by Ben Fontana
COLUMBUS (Q104) – Wednesday night was the seventh time I’ve seen John Mayer live, and his show in Columbus at The Schottenstein Center may have just been the most complete, jaw-dropping performance that I’ve ever witnessed from Mayer.
Mayer has come full circle as an artist since the first time I saw him in Saratoga, NY on his Continuum Tour in 2007. Back then, he was a pop act who churned out the hits, and loved his audience to sing along. The audiences always reciprocated Mayer’s energy, but the vibes the 39-year-old gave out on his Search For Everything Tour on Wednesday night were unique, but somehow very similar and nostalgic.
You can label Mayer as a guitar virtuoso, the greatest guitarist of his generation, a Stevie Ray Vaughn wannabe, a silky smooth pop crooner, or maybe you just think “I can’t stand this guy.” I’ve heard it all. Like it or not, Mayer is now comfortable enough in his own skin where he doesn’t care what you say about him. He’s going to go out on that stage and jam all the same.
The show started with “Chapter 1: Full Band,” as Mayer was accompanied by his trusty John Mayer Trio band mates Steve Jordan on the drums and Pino Palladino on the bass, along with back-up singers, two guitarists, and Larry Goldings on the keyboard.
The Columbus crowd could tell the band had been here before, and were right in tune with the figurative jolts of electricity sent throughout the arena. Hits like “Why Georgia” allowed Mayer to pause while the 15,000+ in attendance could belt out the lyrics “So what? So I’ve got a smile on – it’s hiding the quiet superstitions in my head.”
The energy was palpable. “Queen Of California” highlighted Goldings’ impeccable work on the keys while Mayer and the rest of the band grooved the hell out.
After a set change, and the large video board warning that an acoustic set was on the way, Mayer began to get chatty, which many fans were waiting for.
Busting out a song like “Comfortable” from his 1999 debut EP Inside Wants Out was a pro move, making the most die-hard fans pinching themselves. Mayer told us he didn’t quite remember all the lyrics, but the crowd helped out. “Your Body Is A Wonderland” was more of the same, as the singer said; “Me and this song have a lot of history … but I’m comfortable enough with it now to play it for you guys.”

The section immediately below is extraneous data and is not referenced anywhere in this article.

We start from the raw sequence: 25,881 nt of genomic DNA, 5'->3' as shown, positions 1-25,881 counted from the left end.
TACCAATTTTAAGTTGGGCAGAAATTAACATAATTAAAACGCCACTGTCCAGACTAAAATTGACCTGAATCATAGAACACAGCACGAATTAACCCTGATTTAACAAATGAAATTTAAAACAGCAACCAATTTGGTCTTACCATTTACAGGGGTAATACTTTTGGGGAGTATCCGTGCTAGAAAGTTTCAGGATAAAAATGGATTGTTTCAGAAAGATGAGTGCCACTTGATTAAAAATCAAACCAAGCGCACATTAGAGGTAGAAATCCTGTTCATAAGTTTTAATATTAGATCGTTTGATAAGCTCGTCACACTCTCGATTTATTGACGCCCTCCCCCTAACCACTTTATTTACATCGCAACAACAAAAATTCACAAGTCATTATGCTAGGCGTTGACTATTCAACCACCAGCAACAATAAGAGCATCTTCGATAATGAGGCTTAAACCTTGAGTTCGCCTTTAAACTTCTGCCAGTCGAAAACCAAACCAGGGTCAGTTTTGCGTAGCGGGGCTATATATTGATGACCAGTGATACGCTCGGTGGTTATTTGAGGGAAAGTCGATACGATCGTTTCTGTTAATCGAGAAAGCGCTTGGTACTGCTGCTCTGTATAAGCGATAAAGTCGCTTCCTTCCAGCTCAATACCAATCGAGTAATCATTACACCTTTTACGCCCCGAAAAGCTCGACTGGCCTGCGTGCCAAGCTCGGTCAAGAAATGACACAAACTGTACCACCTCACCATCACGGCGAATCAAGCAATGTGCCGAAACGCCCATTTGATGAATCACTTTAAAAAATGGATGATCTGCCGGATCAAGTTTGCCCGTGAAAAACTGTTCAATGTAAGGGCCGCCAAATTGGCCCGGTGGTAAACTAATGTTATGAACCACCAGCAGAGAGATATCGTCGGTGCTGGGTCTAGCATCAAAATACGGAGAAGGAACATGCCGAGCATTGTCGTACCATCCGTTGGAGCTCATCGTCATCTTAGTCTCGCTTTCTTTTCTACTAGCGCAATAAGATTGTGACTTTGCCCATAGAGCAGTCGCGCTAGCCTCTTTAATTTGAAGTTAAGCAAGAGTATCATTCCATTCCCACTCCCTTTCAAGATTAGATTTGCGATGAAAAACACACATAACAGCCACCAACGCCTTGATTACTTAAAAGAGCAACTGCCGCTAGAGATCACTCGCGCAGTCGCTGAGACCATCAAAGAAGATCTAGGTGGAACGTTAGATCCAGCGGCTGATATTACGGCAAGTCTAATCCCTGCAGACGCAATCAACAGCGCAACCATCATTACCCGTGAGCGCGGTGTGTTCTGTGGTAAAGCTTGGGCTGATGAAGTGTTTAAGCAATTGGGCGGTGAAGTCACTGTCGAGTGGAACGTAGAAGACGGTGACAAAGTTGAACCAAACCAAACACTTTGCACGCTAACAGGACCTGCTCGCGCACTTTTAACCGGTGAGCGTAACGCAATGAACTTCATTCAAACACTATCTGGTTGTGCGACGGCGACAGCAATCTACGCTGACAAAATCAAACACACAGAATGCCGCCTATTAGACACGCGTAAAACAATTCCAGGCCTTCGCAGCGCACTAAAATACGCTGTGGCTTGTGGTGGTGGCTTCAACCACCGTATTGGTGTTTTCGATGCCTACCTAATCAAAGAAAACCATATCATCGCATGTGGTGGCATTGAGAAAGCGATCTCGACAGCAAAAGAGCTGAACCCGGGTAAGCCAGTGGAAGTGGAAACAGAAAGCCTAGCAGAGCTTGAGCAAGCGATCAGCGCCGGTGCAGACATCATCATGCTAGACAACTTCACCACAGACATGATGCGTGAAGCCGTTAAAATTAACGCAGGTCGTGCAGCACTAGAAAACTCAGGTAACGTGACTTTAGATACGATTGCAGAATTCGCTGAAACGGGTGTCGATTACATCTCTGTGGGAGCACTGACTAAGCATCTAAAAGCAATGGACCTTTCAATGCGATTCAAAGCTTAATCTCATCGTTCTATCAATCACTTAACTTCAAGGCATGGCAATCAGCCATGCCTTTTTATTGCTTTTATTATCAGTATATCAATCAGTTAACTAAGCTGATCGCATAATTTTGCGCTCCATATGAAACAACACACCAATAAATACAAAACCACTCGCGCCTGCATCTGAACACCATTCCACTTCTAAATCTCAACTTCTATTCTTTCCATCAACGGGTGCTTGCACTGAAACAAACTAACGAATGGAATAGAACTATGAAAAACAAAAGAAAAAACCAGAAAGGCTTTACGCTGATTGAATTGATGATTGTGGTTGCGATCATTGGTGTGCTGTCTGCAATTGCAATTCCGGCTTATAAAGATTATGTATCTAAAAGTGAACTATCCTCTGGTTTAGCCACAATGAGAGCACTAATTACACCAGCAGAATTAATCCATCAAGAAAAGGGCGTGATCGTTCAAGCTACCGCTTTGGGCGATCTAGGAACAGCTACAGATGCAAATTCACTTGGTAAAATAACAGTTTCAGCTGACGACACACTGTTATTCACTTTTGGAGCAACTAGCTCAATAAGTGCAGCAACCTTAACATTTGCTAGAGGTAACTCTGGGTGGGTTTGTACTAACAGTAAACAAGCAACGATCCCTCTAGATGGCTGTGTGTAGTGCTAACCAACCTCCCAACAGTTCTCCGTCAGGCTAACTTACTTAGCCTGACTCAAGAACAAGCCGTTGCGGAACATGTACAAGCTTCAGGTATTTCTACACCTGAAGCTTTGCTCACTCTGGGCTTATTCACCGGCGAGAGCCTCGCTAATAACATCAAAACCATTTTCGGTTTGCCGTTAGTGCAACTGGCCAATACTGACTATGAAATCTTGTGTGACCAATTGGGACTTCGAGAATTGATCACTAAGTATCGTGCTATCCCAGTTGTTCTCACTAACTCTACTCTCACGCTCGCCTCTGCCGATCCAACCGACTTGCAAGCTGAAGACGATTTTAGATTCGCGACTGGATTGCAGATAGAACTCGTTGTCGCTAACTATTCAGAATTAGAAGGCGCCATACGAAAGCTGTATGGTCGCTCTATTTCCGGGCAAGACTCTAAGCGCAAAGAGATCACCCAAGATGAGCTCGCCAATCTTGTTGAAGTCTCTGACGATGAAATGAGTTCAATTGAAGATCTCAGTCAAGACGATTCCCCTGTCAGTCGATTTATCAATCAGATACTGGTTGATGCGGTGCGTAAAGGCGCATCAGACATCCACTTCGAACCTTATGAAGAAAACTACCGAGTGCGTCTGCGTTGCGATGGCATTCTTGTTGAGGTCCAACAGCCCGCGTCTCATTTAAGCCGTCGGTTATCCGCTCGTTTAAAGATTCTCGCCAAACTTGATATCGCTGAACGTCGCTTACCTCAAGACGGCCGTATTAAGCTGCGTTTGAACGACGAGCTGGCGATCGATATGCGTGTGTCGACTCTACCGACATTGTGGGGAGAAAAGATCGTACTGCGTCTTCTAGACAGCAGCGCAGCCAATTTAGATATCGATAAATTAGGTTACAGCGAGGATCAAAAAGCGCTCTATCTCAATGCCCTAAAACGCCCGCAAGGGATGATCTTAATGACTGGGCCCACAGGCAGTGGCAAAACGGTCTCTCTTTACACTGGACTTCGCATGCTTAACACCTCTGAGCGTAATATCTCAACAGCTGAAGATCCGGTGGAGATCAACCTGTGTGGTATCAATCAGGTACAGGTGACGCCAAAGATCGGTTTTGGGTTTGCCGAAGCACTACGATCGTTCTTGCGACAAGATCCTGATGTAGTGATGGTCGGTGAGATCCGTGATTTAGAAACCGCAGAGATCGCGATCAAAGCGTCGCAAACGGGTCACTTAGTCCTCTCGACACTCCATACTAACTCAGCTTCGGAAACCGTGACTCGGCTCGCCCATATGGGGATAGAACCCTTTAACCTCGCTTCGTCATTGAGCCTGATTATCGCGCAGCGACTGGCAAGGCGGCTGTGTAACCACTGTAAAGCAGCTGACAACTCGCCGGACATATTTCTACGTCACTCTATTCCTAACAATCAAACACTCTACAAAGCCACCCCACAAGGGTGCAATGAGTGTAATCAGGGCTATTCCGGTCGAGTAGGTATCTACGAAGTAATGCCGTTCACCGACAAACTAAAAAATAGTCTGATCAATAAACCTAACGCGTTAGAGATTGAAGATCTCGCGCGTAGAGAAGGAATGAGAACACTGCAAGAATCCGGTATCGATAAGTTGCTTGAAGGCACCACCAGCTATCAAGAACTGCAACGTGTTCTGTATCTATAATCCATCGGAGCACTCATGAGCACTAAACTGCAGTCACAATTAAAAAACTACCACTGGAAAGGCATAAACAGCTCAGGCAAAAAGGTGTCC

Another set change brought back out Jordan and Palladino, who Mayer released Try! with in 2005 as a Trio. This was where the true jam session began. Covers of Robert Johnson’s “Crossroads,” Bill Withers’ “Ain’t No Sunshine,” and Jimi Hendrix’s “Bold As Love” did not disappoint. Mayer’s plucking on “Ain’t No Sunshine” started on the neck of the guitar, laying down a beat for Jordan. Jordan improvised to match Mayer’s beat, and Palladino joined the fun. It was a jam that lasted well over ten minutes, and I don’t think I stopped moving my head the entire time. The Trio knows how to groove. The multiple solos on “Bold As Love” didn’t hurt either.
As “Chapter 4” began, Mayer moved into more of his pop comfort zone, playing new tracks off of his forthcoming album The Search For Everything. Song such as “Helpless,” “Moving On And Getting Over,” and “Still Feel Like Your Man” gave Mayer a chance to sing melodic verses, while also occasionally taking the band on a left turn, busting out into an improvised guitar solo. It was at this point that he thanked us, the crowd, for feeding him the love that we had been giving all night. Without us, he said, he wouldn’t be able make new music. As I noted above, he labeled his return to the stage a ‘comeback.’
For the encore, the band treated the ever-patient crowd with the live debut of Mayer’s new folk-inspired tune “Roll It On Home,” along with Continuum fan favorite “In Repair.”
And then, the moment no one expected to come arrived when Mayer walked on to an all-white stage, accompanied by an all-white digital piano, and told us he had a special celebrity friend about to join him. To the surprise of many, out strutted comedian Dave Chappelle.
Chappelle came out to the show, he said, to remember fellow comedian Charlie Murphy, who died Wednesday at the age of 57 after a battle with leukemia. Chappelle said that “everybody in comedy is heartbroken” about Murphy’s death, and that Mayer he was “a sight for sore eyes.” By request, Mayer played “You’re Gonna Live Forever in Me” in tribute to Murphy, while Chappelle sat on a nearby stool, smoked, puffed billows of smoke into the air, and looked out onto the audience, reminiscing.
On Wednesday, John Mayer proved to me, yet again, that whether it’s playing the hits, jamming out for ten minutes to Jimi Hendrix on the electric guitar, or surprising his audience with some unexpected tricks, he won’t let you down. If you go see John Mayer in concert, you’ll walk out of any venue with more energy than you imagined. You may even be in a state of wonderment and new-found respect. Expect nothing less.